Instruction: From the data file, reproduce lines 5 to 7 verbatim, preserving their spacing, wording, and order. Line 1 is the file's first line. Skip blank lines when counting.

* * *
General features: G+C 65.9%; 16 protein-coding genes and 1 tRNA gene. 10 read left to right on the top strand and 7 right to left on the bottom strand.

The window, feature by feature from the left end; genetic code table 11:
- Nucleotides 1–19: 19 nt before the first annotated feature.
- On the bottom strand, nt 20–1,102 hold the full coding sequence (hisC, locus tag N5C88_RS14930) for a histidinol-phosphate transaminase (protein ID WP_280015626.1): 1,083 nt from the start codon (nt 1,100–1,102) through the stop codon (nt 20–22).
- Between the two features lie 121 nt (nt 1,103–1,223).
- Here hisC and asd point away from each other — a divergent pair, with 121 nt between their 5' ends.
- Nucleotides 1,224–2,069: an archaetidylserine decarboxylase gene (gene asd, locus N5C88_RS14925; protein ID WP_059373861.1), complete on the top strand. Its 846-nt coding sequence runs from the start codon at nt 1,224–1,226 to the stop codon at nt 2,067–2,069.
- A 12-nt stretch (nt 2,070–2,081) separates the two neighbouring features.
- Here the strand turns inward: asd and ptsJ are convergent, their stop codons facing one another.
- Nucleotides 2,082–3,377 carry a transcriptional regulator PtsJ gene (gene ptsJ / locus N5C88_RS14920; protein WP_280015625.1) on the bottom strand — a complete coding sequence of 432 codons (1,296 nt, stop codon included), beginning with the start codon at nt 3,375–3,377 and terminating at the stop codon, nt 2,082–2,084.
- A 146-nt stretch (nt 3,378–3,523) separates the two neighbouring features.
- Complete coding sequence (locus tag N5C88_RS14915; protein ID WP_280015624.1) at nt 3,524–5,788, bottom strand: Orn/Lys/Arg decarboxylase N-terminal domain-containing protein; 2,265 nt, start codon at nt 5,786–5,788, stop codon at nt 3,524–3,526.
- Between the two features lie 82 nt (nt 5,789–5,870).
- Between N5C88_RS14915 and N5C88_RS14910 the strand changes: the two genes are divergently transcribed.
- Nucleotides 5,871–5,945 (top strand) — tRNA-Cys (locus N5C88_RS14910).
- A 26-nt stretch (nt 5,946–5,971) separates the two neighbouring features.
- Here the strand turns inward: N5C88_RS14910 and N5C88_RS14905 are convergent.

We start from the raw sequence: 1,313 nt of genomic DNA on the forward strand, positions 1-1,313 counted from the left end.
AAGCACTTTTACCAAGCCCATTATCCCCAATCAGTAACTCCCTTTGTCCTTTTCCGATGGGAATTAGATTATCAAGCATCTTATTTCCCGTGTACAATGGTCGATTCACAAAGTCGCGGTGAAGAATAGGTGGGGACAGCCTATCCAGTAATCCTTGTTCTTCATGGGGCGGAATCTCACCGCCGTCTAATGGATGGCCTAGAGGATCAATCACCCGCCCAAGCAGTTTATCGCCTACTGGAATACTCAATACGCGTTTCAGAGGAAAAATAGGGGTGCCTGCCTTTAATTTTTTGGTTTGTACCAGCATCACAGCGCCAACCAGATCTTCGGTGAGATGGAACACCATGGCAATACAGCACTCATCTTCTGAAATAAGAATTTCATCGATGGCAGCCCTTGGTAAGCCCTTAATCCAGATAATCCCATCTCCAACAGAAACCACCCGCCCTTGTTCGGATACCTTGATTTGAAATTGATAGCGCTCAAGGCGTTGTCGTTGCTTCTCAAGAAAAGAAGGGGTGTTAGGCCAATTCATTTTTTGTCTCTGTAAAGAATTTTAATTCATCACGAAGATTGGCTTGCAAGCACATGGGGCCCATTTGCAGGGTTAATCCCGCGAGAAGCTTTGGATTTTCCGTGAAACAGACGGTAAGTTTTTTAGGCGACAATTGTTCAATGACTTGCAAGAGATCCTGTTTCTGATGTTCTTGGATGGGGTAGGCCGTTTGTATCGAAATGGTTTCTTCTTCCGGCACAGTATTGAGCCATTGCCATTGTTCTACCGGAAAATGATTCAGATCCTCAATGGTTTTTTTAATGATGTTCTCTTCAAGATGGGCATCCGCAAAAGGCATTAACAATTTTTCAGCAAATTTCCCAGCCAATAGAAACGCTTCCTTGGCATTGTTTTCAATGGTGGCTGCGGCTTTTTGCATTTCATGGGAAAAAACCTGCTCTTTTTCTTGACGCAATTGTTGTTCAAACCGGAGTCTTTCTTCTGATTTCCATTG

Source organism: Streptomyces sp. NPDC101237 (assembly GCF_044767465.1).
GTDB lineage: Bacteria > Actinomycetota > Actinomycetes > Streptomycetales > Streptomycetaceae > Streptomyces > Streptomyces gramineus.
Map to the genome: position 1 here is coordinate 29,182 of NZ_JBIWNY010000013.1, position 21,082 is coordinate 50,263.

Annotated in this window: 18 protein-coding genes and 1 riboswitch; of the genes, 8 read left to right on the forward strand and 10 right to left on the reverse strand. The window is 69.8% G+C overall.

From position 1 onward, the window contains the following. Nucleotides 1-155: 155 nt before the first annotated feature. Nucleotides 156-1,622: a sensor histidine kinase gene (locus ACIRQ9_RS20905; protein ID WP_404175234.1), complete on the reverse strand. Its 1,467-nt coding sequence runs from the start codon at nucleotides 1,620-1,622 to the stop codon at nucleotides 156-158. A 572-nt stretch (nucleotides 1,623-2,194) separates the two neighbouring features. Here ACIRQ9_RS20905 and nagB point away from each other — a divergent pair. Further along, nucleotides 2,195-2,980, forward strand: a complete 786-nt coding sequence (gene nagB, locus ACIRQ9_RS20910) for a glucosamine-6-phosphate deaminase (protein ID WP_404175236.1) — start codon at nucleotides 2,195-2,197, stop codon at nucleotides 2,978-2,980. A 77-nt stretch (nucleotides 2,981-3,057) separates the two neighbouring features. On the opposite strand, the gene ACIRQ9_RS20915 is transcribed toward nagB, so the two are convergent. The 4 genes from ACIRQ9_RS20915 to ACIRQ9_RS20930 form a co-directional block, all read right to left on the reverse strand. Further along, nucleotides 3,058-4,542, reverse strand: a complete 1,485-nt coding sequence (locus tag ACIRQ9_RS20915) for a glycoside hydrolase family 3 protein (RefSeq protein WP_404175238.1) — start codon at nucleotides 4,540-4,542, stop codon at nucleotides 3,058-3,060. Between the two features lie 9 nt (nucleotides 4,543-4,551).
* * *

- Between the two features lie 121 nt (nt 1,103–1,223).
- Here hisC and asd point away from each other — a divergent pair, with 121 nt between their 5' ends.
- Nucleotides 1,224–2,069: an archaetidylserine decarboxylase gene (gene asd, locus N5C88_RS14925; protein ID WP_059373861.1), complete on the top strand. Its 846-nt coding sequence runs from the start codon at nt 1,224–1,226 to the stop codon at nt 2,067–2,069.